The heroine lies wounded by a sword strike, while her friend the ranger frantically searches for the herb that will save her life. He finds the precious leaves and rushes to her side, pressing the magical green stuff into the wound. The bleeding stops and the wound closes before his eyes. She blinks her eyes and sits up.
This is what I grew up on. Fantasy books... often with an herbalist in them. In those stories, skin knits itself back together in moments with the touch of a miraculous plant. Or a dab of a potion on the tongue can bring characters back from the brink of death.
I knew this wasn't real. It was just fantasy. In real life, herbs are mild--a less-effective but natural alternative to pharmaceutical drugs for times when your medical problem is minor and you have plenty of time to wait for their slow action to kick in. Right?
That is what I believed about herbs when I reached adulthood and what most people still believe today. But I've seen a few things that are very hard to explain on the theory that herbs are less-effective and slow-acting.
One incident stands out sharply in my mind. My husband had tried everything that modern medicine had to offer to deal with his painful and exhausting chronic cough. Finally, we found an herbal mix that helped, after years of trying antibiotics and various drugs. He was slowly coming around to believe that my interest in herbs was a bit more than a foolish hobby.
So, one evening when we were visiting his parent's farm he went out with me to gather herbs. He brought along a pair of sharp branch clippers and he was using them to cut yarrow stalks, when he somehow managed to clip his finger. It was a significant enough cut that many people would have gone to the emergency room to get stitches. It bled profusely and when he flexed his fingers it looked like a gaping mouth of muscle.
But my husband strongly dislikes trips to the emergency room and he would have had to drive himself there, given that I can't drive. His fingers still moved fine if painfully, so I was reasonably sure the clippers had not cut anything crucial. I told him to press one of the yarrow blooms against the wound to help stop the bleeding. Then I went for some strongly alcoholic tincture to disinfect the wound. Once the bleeding had slowed and the cut was very clean, I took comfrey leaves, softened them a bit with a mallet and wrapped them around the wounded finger. Then I bandaged the leaves in place.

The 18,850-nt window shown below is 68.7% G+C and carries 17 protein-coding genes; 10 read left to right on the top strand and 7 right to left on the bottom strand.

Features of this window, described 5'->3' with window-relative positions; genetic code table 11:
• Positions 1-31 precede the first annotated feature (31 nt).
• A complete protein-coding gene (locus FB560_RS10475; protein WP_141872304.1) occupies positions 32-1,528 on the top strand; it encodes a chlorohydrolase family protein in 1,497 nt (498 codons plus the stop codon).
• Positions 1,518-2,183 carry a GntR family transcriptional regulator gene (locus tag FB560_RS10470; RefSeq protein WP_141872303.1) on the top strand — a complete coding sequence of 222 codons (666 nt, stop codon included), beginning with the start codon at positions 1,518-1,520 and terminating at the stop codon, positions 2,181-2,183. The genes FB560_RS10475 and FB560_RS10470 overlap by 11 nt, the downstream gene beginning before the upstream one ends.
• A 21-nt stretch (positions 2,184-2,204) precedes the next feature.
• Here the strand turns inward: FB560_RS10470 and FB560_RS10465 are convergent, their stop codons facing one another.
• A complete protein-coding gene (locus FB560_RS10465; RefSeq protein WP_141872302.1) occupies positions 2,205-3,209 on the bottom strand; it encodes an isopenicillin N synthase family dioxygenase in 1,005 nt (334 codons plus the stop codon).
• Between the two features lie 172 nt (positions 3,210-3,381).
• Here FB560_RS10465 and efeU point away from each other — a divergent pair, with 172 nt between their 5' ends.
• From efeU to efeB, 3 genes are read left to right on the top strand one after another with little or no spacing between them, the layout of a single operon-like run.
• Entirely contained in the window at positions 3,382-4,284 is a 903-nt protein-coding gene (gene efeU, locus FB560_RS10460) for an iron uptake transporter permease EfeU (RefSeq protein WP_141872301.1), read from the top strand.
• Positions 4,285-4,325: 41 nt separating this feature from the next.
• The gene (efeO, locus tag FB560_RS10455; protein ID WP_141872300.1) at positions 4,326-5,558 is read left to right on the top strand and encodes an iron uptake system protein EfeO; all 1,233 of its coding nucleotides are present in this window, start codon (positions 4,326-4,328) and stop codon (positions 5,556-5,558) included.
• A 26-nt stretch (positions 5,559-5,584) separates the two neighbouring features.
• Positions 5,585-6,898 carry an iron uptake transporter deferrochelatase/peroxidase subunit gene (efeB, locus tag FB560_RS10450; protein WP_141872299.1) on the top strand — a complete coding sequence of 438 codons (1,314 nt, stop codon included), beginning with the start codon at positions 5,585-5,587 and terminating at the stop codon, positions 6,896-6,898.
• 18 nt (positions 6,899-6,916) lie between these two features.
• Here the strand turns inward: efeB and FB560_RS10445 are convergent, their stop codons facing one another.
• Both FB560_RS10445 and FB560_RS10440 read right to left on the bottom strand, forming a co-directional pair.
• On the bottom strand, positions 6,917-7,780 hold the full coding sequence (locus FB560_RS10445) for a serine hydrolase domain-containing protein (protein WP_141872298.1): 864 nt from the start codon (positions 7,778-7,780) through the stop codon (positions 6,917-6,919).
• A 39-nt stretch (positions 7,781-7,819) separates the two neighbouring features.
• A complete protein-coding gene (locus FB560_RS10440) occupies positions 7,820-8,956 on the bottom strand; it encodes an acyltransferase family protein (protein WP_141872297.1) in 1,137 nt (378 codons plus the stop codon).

We had small children and two elderly people to take care of and the rest of the evening was moderate chaos. It wasn't until the next morning that I managed to persuade my husband to let me look at his hand again. When we unwrapped the bandage and makeshift comfrey poultice we both stared in confusion. There was no cut.
Had I been alone I would have doubted my own memory of how deep the cut was. But my husband was equally astonished. All that was left on his finger was a fine pink line, like that of a cut that healed well several days or a week previously. I probed at the scar and it was only the tiniest bit painful. There was no redness around it and my husband could move his hand freely without the bandage.
Growing up on a homestead in the mountains and having a father and a brother who build houses and work with wood for a living, I have seen my share of cuts and lacerations. I have cut my own hands in the kitchen and dealt with the resulting sliver of pain for a week or two afterwards. I know how fast cuts usually heal, even with the help of antibiotic ointments from a pharmacy. And this was ridiculously fast--on the level of those fantasy epics I used to read. How can a deep cut heal in twelve hours?
I started researching comfrey in greater detail and what I found is truly amazing. Comfrey has been called knitbone historically, because it was used to treat sprains and broken bones. (It's also called boneset but that's misleading because there is another herb called boneset which is different.)